Jo is a team supervisor here at the Domestic Abuse (DA) Alliance, supporting our managers and directors to deliver our organisational priorities, whilst overseeing and providing guidance and support to our call handlers and caseworkers to ensure they can provide professional legal assistance to the victims of domestic abuse that we support.
Describe a typical day at the DA Alliance
I usually start my day responding to emails from our referral partners, and legal partners, and contacting individuals who have self-referred. I also ensure that our call handlers are actively contacting new referrals, to ensure we meet our service delivery targets. I oversee our casework team, who take witness statements and support victims to prepare their court documents. I regularly deliver training on civil injunctions to specialist domestic abuse support services, to help their teams gain a better understanding of the legal process and what victims should expect at each stage.
What attracted you to your role at the DA Alliance?
Domestic abuse is something that has impacted my life significantly. When I was experiencing it, I never had the legal support I needed, and this has driven me to help others who are walking a similar path. After I had successfully achieved a diploma in Domestic Violence and Awareness and completed my Family Law Paralegal and Legal Administration qualifications, I applied for a role at the DA Alliance. The service we provide offers a vital lifeline to victims of domestic abuse, and it is incredibly rewarding that I can help others, who face the same challenges that I did, to escape abuse.
What is the most rewarding aspect of your role?
The most rewarding aspect of my role is when a civil injunction (i.e., a non-molestation order or occupation order) is granted by the courts to protect a victim, or a victim and their child/children. Not only does this mean they are granted powerful protection in the form of a court order, but it also enables them to start to cope and recover from the abuse and trauma that they have suffered so they can feel safe again.
Are there any frustrations or challenges, and how have you overcome these?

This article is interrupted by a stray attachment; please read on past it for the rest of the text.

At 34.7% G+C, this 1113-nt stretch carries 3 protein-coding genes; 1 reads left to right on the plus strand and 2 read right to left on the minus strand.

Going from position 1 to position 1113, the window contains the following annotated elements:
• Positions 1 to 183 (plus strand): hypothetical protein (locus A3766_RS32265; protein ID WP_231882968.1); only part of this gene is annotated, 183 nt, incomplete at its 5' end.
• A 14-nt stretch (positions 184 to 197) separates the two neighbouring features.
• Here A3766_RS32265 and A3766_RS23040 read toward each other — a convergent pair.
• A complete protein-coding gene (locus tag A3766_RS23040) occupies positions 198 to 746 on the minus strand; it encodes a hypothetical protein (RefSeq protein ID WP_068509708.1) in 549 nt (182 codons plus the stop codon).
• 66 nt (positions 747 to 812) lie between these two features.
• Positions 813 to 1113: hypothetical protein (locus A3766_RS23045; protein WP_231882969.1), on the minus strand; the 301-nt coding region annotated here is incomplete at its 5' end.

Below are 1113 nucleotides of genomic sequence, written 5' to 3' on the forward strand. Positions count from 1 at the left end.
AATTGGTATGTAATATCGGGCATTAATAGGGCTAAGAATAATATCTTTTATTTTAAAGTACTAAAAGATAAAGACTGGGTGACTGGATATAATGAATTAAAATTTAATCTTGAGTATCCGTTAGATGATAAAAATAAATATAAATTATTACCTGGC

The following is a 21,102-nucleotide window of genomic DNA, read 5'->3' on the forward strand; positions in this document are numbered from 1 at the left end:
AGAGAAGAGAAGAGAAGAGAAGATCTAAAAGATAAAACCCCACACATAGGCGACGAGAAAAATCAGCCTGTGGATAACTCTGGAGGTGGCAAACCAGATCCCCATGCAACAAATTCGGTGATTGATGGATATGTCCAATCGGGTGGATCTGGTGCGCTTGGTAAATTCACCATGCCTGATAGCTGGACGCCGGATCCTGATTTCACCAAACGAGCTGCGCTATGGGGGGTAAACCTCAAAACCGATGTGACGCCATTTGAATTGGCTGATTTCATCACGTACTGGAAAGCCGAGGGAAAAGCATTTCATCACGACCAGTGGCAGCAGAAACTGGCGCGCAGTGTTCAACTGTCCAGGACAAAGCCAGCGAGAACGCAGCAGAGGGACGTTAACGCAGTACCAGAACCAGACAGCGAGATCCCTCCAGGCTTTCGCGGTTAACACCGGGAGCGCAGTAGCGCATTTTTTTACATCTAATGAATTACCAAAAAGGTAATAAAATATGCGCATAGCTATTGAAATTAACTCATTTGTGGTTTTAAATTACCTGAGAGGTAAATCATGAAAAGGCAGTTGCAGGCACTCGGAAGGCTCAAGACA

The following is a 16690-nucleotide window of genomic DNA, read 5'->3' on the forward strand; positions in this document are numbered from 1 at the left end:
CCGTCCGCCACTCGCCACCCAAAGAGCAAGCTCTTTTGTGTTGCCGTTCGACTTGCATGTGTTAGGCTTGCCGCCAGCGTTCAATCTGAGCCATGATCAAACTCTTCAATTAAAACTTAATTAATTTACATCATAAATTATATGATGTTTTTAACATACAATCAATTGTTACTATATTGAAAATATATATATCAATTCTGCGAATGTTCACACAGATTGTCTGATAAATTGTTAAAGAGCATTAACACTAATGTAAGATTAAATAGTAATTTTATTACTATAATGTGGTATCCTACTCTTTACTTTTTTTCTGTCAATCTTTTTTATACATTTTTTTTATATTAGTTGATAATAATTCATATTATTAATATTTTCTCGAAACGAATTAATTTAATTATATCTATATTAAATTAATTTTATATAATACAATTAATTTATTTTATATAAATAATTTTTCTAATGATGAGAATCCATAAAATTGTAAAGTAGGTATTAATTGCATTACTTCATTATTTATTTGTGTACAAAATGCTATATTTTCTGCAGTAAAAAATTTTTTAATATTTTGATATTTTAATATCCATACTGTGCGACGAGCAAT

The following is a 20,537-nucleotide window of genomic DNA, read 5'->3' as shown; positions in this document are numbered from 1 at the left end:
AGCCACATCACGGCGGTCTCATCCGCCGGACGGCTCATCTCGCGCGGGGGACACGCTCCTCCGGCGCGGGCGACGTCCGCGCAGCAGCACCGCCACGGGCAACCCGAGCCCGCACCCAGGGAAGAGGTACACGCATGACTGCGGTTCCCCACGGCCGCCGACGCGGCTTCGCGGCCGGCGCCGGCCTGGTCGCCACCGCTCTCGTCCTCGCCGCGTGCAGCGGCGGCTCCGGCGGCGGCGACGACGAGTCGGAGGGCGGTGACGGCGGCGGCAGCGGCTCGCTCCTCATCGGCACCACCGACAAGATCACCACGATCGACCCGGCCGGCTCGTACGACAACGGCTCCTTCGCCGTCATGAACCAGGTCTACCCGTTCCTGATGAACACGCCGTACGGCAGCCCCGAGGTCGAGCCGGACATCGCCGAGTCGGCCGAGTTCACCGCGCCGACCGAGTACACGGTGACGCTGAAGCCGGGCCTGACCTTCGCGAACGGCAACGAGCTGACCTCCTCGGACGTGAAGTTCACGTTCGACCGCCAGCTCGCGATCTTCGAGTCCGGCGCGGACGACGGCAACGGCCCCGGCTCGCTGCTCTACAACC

I regularly speak with victims who are terrified of what their perpetrator may do if they [the victim] start the process to seek a protection order. Understandably, the victim is often emotionally attached to the perpetrator, or under the influence of a third party advising them not to make the application. That’s why we spend a lot of time working closely with every person referred to our service, so that they know they are fully supported throughout the process. In many cases, a victim of domestic abuse may not feel it’s the right time to pursue their application. When this happens, we always provide them with our contact details, and signpost to other specialist services who may be able to offer the practical and emotional support they need at that time. We also encourage people to report any further incidents of abuse to the police. Once someone has the right support in place, it can help them find the confidence and strength to proceed with the legal process.
What more do you think could be done to support victims of domestic abuse?
The single biggest challenge domestic abuse victims face is access to Legal Aid. I would like to see means testing for Legal Aid eligibility removed for all victims of domestic abuse, so that they can access funding when they need it most, to support them throughout the legal process.
What advice would you give to someone applying to work at the DA Alliance?
The work we do here at the DA Alliance is incredibly rewarding but it’s not easy. Not only do you need to provide the most up to date legal information, but you must be able to empathise, and show compassion, patience, and consistency. This skill set can make all the difference to someone who is vulnerable and trying to navigate a complex legal system. A good awareness of what constitutes domestic abuse is essential. Domestic abuse is not only physical harm – it takes many forms, including psychological, financial, and emotional abuse. The experiences that victims share with us can be difficult to hear. Our management team take workplace wellbeing very seriously and support us in creating a positive work environment. This means we’re in a strong, healthy position to help others. There are lots of opportunities at the DA Alliance to continue our professional development across many aspects of the law. I feel extremely lucky to be progressing my career in family law with the DA Alliance and to follow my mission to protect victims and families of domestic abuse.